Research and Development (R&D) tax credit presents a fantastic opportunity for many businesses to reduce their tax liability and receive immediate funding for a variety of different projects. There are many different types of businesses that could be eligible for R&D tax credits, but it can be confusing when it comes to defining these opportunities and conditions that have to be met before you can make a claim.
Whether you’re thinking about hiring new employees, investing in the development of new products or even expanding your business, R&D tax credits can be a great source of funding to help with your business expenses.
What counts as R&D?
Let’s start by defining what counts as research and development.
- R&D involves the activities that a company undertakes in order to develop new products and innovate on its existing services
- R&D is generally separate from the operational activities performed by a business since it’s not immediately related to immediate profits
- R&D is carried in to help a company stay ahead of its competition and also to innovate in the industry
- R&D can be considered the first stage of a development process for a new product or service, or it can be considered a way to iterate on existing offerings
These are some general definitions of what counts as R&D. However, the official definition of R&D in the context of tax credits is as follows:
- Developing or designing new products and work processes
- Improving existing products and work processes through innovation
- Developing new prototypes or improving on existing ones
If your company carries out any of these tasks, then there’s a good chance that you’ll be accepted for an R&D tax credits application. The key takeaway here is that your company must be investing its money into a risk that may or may not pay off in terms of future profits. If you’re pouring effort, time and money into research, there’s a good chance you can claim those costs as an R&D expense.
Is my company eligible for R&D tax credits?
If your company is investing capital and taking a risk to improve, innovate or develop products, then there’s a good chance that your company is eligible for R&D tax credits. With R&D usually comes a lot of risk, so if you felt like the outcome of a project was uncertain since it utilized new ideas and concepts, then there’s a good chance that your company will be eligible for R&D tax credits.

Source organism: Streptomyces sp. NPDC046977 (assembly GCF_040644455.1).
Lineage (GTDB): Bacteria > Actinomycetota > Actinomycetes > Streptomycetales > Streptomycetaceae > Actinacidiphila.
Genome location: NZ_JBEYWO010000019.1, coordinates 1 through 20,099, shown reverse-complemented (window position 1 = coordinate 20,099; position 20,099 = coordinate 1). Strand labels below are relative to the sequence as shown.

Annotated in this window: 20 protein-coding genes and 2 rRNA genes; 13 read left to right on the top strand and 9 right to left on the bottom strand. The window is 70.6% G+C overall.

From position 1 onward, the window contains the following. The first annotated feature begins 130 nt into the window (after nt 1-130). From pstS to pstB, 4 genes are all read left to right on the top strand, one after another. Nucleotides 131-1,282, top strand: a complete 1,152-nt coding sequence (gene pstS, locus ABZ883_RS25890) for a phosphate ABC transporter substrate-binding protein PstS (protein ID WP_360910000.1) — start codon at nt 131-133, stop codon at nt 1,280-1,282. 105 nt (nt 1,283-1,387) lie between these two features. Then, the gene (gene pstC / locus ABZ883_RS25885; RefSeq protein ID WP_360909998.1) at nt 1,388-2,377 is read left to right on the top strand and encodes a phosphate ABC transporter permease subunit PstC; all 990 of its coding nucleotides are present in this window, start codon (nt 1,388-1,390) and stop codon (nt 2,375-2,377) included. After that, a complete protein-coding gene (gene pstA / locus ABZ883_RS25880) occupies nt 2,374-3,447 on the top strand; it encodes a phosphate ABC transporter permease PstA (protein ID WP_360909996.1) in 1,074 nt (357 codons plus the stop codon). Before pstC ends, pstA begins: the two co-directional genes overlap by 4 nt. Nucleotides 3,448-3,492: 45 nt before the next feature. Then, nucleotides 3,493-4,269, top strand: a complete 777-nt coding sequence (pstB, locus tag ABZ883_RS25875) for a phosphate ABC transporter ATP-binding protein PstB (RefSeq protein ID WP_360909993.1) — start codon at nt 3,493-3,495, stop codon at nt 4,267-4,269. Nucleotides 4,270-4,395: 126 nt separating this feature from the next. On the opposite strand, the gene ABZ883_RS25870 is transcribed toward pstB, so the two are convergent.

If you can show that your recent projects were heavily related to research and development, then you can use it as the basis of your claim to begin calculating how much you could save with the help of R&D tax credits. If you can show that your project had plans to innovate and take existing technologies above and beyond, then you’ll have a solid foundation to help you make a claim for R&D tax credits.
If you’re unsure, don’t hesitate to contact us today and we’ll be happy to assist you. We can help you understand if your business is eligible for R&D tax credits and also how much you could be paid.
How many businesses claim R&D tax credits?
Almost any business that has some kind of innovation or development process will likely be claiming R&D tax credits. The definition isn’t completely set in stone; as long as your company is taking a risk by attempting to develop its products and services or innovate on existing processes, you could be eligible for R&D tax credits.
However, unless you’re knowledgeable of tax credits then you could risk underclaiming or even forgetting to claim altogether. You could be missing out on a considerable amount of money that would be helpful for everything from hiring new specialists to funding research equipment. In fact, many businesses that claim R&D tax credits don’t understand the full scope of what they can consider as an R&D expense, hence why they might be missing out on a lot of money.
So if you’re looking to get the most from your R&D tax credits, don’t hesitate to contact us today for more information. We’ll help you discover if your business is eligible for R&D tax credits and also help you calculate what you could be saving if you made a claim.